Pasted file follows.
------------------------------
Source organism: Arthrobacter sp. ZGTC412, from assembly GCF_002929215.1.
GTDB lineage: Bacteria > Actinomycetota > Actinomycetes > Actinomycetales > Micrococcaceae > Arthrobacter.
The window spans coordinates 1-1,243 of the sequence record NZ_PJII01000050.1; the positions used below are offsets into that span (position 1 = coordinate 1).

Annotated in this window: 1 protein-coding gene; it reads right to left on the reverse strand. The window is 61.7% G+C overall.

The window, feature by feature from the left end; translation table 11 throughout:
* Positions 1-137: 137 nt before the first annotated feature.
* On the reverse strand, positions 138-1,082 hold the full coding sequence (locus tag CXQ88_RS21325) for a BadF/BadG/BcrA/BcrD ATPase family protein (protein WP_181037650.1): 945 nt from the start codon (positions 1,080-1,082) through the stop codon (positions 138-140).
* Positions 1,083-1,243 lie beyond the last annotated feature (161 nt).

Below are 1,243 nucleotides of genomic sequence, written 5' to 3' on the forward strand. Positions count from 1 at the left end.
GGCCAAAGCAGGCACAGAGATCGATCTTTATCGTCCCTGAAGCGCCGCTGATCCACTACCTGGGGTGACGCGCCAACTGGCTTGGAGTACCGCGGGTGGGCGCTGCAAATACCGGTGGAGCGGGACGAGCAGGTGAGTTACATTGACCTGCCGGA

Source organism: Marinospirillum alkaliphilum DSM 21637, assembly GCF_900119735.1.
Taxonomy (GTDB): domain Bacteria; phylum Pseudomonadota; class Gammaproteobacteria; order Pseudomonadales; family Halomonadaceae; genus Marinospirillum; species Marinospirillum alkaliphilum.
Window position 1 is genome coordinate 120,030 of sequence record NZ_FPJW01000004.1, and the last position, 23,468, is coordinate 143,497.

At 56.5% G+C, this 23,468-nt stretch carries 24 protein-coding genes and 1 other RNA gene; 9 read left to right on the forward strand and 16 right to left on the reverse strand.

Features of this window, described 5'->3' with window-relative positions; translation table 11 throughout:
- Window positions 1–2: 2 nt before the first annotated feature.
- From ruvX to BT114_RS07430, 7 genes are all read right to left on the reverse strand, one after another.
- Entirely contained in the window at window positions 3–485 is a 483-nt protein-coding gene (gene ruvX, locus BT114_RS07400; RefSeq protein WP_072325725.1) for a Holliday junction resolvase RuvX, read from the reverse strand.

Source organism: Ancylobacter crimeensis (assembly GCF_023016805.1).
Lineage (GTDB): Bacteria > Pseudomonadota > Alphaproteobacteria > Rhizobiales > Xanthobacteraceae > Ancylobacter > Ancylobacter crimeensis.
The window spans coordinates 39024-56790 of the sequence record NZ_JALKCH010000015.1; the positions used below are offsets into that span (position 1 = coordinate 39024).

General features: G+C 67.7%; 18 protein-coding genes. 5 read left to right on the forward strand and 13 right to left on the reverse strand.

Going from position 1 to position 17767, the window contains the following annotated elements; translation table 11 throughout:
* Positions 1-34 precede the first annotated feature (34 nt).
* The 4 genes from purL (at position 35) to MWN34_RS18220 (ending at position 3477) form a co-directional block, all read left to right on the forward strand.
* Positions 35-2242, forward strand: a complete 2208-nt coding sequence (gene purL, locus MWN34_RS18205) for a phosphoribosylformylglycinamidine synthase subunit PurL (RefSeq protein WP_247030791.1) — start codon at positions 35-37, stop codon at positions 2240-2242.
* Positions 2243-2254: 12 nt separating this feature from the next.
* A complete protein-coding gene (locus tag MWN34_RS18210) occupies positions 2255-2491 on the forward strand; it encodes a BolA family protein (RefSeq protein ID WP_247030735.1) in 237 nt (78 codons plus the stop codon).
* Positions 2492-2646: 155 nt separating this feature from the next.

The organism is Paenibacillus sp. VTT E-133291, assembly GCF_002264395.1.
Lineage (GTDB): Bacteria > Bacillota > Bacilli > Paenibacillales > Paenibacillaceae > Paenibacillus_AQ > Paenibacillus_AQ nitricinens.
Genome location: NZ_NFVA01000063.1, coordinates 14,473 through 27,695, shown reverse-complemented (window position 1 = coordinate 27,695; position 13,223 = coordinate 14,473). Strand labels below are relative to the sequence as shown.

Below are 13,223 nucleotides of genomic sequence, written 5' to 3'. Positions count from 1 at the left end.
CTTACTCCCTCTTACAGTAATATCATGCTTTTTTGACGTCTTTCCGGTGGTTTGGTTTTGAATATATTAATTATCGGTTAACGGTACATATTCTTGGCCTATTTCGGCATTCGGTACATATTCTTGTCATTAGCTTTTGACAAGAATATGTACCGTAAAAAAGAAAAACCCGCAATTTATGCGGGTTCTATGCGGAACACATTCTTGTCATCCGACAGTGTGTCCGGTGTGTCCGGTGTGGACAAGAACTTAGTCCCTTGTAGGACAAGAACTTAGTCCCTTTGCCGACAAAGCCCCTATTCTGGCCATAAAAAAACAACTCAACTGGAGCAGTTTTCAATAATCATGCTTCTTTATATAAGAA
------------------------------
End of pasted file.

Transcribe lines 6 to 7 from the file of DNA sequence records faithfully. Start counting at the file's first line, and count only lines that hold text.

* Positions 1-137: 137 nt before the first annotated feature.
* On the reverse strand, positions 138-1,082 hold the full coding sequence (locus tag CXQ88_RS21325) for a BadF/BadG/BcrA/BcrD ATPase family protein (protein WP_181037650.1): 945 nt from the start codon (positions 1,080-1,082) through the stop codon (positions 138-140).